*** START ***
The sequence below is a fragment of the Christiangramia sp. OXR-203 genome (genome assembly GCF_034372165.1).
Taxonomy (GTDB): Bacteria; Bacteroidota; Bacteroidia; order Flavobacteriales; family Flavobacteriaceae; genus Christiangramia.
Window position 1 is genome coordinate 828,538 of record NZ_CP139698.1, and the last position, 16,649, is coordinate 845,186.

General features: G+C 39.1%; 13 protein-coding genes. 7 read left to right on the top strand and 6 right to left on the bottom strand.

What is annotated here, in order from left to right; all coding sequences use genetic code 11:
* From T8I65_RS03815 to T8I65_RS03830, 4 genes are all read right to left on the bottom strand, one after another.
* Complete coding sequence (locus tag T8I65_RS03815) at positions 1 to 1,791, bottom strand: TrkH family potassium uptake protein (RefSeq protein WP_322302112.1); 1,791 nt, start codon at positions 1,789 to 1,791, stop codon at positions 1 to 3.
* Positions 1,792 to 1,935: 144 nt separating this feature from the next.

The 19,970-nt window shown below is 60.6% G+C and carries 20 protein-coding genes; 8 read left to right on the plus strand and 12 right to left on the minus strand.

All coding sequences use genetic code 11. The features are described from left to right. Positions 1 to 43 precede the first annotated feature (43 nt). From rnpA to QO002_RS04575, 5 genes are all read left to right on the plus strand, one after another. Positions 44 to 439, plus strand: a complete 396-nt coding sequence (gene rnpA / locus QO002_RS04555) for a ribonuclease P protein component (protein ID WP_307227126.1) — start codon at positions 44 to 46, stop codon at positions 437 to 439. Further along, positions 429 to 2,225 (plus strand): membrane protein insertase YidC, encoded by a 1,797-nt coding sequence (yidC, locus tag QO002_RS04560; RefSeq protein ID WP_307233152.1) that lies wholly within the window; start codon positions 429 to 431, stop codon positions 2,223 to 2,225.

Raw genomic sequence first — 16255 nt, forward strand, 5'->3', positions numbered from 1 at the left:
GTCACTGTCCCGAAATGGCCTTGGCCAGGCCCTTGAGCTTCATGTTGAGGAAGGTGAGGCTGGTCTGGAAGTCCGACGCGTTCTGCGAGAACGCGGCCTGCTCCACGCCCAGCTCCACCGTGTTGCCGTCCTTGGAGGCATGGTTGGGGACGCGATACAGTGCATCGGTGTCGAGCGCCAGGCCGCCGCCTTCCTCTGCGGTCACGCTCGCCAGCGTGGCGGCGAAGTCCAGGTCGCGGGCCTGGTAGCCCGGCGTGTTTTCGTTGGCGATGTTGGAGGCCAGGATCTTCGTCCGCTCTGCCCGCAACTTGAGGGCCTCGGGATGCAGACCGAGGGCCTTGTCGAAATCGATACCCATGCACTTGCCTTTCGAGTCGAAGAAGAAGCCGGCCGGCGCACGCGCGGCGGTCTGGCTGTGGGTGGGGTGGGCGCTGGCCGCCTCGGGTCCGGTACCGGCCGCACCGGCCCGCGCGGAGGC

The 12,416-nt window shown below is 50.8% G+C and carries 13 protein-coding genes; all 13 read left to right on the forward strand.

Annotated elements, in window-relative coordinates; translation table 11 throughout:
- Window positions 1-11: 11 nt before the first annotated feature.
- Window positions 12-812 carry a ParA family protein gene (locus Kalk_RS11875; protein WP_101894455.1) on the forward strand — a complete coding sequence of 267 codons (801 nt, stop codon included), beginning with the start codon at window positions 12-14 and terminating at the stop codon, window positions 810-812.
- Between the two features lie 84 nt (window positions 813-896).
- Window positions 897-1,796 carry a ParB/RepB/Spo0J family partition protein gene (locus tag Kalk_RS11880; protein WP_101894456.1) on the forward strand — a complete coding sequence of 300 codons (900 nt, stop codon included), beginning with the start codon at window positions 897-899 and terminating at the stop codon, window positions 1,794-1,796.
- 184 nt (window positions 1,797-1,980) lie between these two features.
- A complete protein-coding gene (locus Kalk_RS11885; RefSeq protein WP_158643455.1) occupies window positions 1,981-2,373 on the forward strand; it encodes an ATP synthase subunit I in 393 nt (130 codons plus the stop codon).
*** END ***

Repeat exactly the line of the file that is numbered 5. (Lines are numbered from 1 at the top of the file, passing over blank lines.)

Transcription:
What is annotated here, in order from left to right; all coding sequences use genetic code 11: